A Deficit of the Episodic Control System

Studies suggest that these types of failures to integrate different types of information may reflect impairments in cognitive control in ASD (Geurts et al., 2009; Barbalat et al., 2014). Cognitive control refers to the processes that permit the flexible allocation of attentional and executive resources to guide thoughts and actions in the service of internal goals. Previous investigations have provided consistent evidence in favor of executive dysfunctions in autism (Hill, 2004; Hill and Bird, 2006; Geurts et al., 2009), although they have failed to demonstrate a specific profile that might differentiate autism from other psychopathologies. Here we explore several candidates for such specific dysfunctions.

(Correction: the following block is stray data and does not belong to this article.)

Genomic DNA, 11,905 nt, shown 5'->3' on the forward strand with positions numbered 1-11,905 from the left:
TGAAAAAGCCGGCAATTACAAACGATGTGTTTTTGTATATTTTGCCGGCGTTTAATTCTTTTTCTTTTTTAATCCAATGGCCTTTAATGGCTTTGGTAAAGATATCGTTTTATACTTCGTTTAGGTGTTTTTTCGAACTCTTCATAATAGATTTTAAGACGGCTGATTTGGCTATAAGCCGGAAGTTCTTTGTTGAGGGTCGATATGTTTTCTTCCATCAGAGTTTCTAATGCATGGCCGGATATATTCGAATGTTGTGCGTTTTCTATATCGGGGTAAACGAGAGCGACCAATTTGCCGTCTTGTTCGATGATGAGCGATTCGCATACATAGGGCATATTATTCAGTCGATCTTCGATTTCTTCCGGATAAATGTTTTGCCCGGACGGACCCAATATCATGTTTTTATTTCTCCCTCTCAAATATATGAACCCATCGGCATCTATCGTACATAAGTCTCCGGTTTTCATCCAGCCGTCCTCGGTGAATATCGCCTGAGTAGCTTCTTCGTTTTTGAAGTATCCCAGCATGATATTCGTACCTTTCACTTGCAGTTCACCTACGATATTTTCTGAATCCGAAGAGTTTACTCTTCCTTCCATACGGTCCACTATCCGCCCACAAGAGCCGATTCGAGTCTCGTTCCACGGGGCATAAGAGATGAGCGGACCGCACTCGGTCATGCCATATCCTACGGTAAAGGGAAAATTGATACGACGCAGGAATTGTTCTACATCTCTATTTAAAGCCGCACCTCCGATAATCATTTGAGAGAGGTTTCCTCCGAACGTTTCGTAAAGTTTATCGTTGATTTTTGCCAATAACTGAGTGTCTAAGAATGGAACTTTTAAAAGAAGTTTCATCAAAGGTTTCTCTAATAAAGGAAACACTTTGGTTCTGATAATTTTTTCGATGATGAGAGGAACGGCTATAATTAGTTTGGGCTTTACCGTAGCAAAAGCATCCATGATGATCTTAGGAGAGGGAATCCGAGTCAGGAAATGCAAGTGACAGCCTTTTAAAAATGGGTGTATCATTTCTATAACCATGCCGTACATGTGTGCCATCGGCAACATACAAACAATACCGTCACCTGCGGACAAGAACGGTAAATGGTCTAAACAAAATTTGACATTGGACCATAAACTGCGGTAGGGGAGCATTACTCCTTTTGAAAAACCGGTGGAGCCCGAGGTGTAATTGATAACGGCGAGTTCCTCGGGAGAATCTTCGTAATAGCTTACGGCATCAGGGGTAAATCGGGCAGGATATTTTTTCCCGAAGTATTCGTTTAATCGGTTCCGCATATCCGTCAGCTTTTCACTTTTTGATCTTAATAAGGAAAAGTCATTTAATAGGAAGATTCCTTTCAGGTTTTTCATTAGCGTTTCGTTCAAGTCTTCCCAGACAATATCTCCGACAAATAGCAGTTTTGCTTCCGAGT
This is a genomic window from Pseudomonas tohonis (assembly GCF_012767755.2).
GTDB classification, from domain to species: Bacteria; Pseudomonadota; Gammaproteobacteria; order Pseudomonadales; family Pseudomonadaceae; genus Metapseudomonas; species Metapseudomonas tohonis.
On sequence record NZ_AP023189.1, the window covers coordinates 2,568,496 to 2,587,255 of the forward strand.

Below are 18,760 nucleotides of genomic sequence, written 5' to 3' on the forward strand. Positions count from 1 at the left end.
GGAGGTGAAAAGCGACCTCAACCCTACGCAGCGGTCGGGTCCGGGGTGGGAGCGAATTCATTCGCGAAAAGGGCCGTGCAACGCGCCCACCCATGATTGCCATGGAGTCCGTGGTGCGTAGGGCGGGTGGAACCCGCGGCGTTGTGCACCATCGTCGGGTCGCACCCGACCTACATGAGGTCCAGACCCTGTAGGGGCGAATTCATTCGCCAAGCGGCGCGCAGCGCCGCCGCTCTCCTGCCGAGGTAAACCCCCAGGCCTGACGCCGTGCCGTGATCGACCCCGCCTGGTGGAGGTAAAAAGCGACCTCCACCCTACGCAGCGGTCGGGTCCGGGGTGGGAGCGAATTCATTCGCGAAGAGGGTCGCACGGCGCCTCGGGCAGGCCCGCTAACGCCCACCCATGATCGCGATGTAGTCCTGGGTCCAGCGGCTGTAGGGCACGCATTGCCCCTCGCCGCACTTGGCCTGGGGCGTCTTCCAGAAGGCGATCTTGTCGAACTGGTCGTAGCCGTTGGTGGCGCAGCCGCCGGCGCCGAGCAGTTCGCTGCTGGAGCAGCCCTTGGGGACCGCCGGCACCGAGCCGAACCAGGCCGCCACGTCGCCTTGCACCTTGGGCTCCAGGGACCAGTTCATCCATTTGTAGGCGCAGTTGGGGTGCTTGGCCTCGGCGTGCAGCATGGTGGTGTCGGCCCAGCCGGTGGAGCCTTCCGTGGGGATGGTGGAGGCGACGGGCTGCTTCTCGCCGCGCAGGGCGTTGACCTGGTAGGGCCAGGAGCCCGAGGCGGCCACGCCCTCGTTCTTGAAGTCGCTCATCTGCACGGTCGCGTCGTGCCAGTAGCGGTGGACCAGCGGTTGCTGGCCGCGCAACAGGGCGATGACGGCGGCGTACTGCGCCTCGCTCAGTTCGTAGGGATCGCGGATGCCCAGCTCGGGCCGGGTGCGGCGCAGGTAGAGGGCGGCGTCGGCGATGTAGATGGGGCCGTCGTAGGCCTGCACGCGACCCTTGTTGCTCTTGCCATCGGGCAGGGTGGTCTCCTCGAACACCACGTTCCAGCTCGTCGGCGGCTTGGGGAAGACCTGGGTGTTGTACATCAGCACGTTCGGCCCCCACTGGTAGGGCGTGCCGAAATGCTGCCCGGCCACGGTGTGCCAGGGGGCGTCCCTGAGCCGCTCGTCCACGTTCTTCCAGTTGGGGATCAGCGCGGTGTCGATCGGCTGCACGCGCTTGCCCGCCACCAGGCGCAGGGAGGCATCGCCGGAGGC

Barbalat et al. (2014) investigated the hypothesis that executive dysfunction in autism affects the specific domain of episodic knowledge. The authors used an experimental paradigm which modeled three types of hierarchical organized executive control systems: sensory, contextual, and episodic, each recruiting distinct regions of the prefrontal cortex, along a rostro-caudal axis of the frontal lobe (Koechlin et al., 2003). While sensory control involves selecting the motor responses most appropriate to incoming stimuli, contextual control involves incoming signals that are congruent in time with the subject’s response, and episodic control supervises the retrieval of information stored in episodic memory into coherent, multimodal, episodic bindings. These bindings associate information related to incoming signals and specific action plans, and allow flexible switching between appropriate behaviors. Importantly, participants with ASD performed as well as comparison participants when they were required to select a specific response associated with sensory signals or the selection of a specific set of stimulus-response associations consistent with immediate contextual signals, but they demonstrated decreased accuracy when required to control information conveyed by episodic information (Barbalat et al., 2014). This result is in keeping with findings that individuals with ASD are impaired in the control of information conveyed by past events (Hare et al., 2007; Lind and Bowler, 2010). Interestingly, the more participants were impaired in episodic control processes, the more severe their symptoms were, as measured by the Autistic Spectrum Quotient (AQ).